Enabling sustainable shipping
The maritime industry consists of a wide variety of actors, both commercial and governmental, working together to keep the world’s logistics flowing. Each of these organisations, which include ship owners, shipping agents, coast guards, authorities, service providers, ports and terminals, have a responsibility for the logistics flow, but also for minimising their environmental footprint when operating.
For the maritime industry, which is currently going through some disruptive times, the pressure is on to act responsibly and sustainably. Shareholders, governments and industry organisations such as IMO are calling for actions to reduce the carbon footprint of ships, ports and terminals and to devise guidelines and legislation to move the industry in the right direction. Initiatives such as the mandatory use of low-sulphur fuels, support for alternative fuels such as LNG, various approaches to fuel efficiency such as Just-In-Time (JIT) services, and even full decarbonisation of maritime transport are all actions that the industry is taking in response to these calls.
Cleaner operations through digitisation
Nowadays there is a sharp focus on CO2 emissions. This makes sense, as upcoming legislation, especially in the EU, forces ship owners and ports to substantially reduce carbon emissions. In the long term, climate change will require ports to heavily invest in infrastructure to safeguard the port and its surroundings from adverse weather conditions. Avoiding such a scenario is therefore certainly in their own best interests.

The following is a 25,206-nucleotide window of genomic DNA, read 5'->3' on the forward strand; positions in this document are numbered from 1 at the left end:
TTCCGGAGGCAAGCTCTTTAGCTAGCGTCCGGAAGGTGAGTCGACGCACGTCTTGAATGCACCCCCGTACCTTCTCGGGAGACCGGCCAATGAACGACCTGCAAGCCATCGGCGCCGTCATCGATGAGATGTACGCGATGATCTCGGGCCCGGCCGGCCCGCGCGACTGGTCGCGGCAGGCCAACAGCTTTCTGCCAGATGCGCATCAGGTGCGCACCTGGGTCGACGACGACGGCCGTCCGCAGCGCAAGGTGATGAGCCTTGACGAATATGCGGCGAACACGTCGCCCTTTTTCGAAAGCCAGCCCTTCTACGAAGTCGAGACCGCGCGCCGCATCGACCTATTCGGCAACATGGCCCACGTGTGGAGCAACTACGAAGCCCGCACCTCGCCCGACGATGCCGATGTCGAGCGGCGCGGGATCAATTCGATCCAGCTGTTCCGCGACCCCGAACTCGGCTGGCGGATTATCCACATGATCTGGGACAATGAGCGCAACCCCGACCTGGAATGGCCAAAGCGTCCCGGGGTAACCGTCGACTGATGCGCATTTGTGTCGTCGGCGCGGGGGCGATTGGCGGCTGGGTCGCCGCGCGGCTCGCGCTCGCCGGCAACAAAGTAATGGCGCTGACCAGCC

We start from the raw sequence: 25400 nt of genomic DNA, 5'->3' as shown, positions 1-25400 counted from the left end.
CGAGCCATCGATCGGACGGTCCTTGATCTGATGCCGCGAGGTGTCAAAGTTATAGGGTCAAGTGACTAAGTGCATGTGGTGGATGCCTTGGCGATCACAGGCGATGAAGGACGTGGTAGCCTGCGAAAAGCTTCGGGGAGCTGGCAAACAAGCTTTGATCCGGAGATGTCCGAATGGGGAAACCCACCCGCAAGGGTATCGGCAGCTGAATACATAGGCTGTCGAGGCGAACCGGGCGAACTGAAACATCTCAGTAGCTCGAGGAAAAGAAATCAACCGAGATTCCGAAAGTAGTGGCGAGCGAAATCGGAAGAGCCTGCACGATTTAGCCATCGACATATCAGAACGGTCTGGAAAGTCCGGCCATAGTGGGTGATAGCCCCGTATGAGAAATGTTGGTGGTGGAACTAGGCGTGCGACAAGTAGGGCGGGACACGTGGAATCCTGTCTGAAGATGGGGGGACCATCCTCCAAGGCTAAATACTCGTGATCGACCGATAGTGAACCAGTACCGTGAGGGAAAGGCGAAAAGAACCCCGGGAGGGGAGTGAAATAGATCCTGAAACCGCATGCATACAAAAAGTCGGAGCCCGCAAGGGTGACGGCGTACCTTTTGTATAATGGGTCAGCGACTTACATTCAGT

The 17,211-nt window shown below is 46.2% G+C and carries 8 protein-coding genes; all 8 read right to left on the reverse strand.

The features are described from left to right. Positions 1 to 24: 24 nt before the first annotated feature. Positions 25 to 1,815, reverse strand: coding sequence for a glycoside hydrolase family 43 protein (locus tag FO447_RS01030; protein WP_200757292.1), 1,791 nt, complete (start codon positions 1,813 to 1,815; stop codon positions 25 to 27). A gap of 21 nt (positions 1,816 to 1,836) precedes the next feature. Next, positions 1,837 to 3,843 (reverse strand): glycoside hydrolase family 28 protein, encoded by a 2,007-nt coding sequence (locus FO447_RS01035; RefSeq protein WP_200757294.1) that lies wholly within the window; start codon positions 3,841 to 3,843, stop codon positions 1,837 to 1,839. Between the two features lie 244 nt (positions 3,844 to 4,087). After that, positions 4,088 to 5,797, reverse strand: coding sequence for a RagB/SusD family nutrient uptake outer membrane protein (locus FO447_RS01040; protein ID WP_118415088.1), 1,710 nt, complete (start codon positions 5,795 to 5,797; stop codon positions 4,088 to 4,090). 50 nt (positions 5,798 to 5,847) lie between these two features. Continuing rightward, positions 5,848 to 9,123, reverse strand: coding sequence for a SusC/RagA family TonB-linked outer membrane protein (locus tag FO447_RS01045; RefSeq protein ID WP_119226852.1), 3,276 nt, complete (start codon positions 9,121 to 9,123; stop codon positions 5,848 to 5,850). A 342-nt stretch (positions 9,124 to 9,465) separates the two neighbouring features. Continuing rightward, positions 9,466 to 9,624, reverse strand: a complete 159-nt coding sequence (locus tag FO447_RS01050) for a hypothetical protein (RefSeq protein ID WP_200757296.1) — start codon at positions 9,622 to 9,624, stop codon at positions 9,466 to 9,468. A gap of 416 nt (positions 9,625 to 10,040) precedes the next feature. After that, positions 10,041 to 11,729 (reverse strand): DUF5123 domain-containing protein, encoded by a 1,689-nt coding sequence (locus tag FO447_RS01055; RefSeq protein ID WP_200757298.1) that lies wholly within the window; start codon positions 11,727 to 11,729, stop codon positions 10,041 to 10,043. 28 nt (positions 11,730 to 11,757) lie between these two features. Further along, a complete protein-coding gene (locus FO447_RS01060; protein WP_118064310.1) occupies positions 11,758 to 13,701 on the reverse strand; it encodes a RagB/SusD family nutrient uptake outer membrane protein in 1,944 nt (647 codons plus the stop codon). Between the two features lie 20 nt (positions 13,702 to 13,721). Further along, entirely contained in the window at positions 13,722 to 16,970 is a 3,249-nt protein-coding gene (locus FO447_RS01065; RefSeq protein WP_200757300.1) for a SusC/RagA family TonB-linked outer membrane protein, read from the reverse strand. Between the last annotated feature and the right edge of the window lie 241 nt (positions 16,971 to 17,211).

But carbon dioxide is not the only product that is emitted by ships, pilot boats, tugboats, container handling equipment and trucks. Substances such as NOx, N2O, SOx – and even heavy metals – are released into the air during shipping operations. Many of these substances have a severe impact on nature, wildlife and human health. Considering that most ports are near to or actually located in densely populated areas, it is understandable that reducing the emission of these substances is a topic many actors in the shipping industry are worried about.
Building on years of experience
It is no surprise that ships’ exhaust gases are not the cleanest on earth. Over 15 years ago, we implemented an emission-monitoring tool in our Port Management System. This first version allows port authorities to calculate ship’s emissions, based on ship size, load, engine type, speed, etc. In the future, at Tidalis we will take this functionality further and provide harbour masters and their staff with calculated real-time information on emissions of ships near to and inside their port so that they can include environmental impact as a parameter when taking better planning decisions.
Also, in the short term, our Port Management System can help to reduce the environmental footprint of ports. By reducing the use of paper, avoiding unnecessary vessel launches, workforce and equipment movements, and avoiding engine idling times, ports can significantly reduce their impact on the environment. The great thing about this approach is that it also reduces operational costs and improves customer satisfaction.